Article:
As the daylight faded, I made this sketch from outside 37 St Giles, Estagun House.
St Giles is the name of the road going North out of Oxford, and also of the Church, which where the road starts. There has been a “St Giles” church near Oxford from at least 1120.
“St Giles is supposed to have protected a wounded deer from hunters, and images of him usually show him accompanied by a deer pierced by an arrow. Many churches dedicated to St Giles are situated just outside city limits, where they could minister particularly to those who resembled the wounded deer – the weak and defenceless, such as lepers and beggars, who might not be welcomed into the city. Today, the St Giles congregation continues this tradition by working with the homeless.” [St Giles Church website]
The building is from 1200, the lower part of the tower in the drawing is 13th century. The top was altered in the 15th century.
Behind the tower, you see a crane, which is building part of Somerville College.
I was staying in St Benets Hall, 38 St Giles. Here is the view from the window.
Here is the corner of Catte Street. On the left is the Kings Arms, a Youngs pub. The marvellous turret on the right is part of the Oxford Martin School. This building was originally the “Indian Institute”. It was designed by Basil Champneys in 1884. The weathercock is an elephant.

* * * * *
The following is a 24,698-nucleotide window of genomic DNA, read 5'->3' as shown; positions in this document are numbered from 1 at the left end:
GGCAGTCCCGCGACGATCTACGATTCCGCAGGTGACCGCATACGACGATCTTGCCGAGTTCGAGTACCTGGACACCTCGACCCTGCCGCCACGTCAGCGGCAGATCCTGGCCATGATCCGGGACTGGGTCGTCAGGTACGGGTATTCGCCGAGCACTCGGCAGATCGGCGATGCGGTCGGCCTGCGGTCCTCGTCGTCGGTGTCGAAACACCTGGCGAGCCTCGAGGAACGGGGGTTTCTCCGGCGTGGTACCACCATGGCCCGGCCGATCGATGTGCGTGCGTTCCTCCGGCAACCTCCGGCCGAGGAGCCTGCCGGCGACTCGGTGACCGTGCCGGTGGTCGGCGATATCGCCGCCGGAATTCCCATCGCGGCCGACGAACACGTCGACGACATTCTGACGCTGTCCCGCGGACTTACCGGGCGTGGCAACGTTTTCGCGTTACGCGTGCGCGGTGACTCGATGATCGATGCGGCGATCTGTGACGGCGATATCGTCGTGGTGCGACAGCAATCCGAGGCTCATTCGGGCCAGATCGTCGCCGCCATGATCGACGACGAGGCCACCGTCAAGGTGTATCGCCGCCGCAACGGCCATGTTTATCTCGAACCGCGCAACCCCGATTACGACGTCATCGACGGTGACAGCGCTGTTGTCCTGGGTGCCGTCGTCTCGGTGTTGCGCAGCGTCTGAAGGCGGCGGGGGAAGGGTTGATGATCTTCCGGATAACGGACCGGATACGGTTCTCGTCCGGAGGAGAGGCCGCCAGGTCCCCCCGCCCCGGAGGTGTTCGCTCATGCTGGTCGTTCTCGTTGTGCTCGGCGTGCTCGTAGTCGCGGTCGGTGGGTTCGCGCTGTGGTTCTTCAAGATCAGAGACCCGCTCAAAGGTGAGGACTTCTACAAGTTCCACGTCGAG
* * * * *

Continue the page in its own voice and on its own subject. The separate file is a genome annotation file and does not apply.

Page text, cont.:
It now houses the Oxford Martin School.
“The School is a unique, interdisciplinary research initiative addressing key global future challenges….A key aim of the School is to mitigate the most pressing risks and realise exciting new opportunities of the 21st century. With interdisciplinary teams of researchers from across the university, the School is working on the frontiers of knowledge in four broad areas: health and medicine; energy and environment; technology and society; and ethics and governance. Aiming to have an impact beyond academia, the School also develops wide-ranging initiatives, intellectual programmes and public events to engage with national and international policymakers, business, students and the general public.”[LinkedIn]
On the way back from the lecture I sketched this domed building.
This is Rhodes House. It houses the Rhodes Trust, The Mandela Rhodes Foundation, and the Atlantic Institute, according to the notice on the door.
Both pictures took about an hour. The first one was sketched from the steps of the Weston Library, about 50 mins. By the time I’d finished the pen sketch, the light had gone. So I finished the colouring in my room in LMH that evening. The light in the top right hand corner is not some amazing watercolour technique, but the light from the small and very bright desk light.
The one of Rhodes House I sketched standing up leaning on Inorganic Chemistry. I coloured it sitting down on the tiled pavement, on a copy of the Economist.
A sketch done in the Science Park.
Here’s a sketch showing the Nuclear Physics building.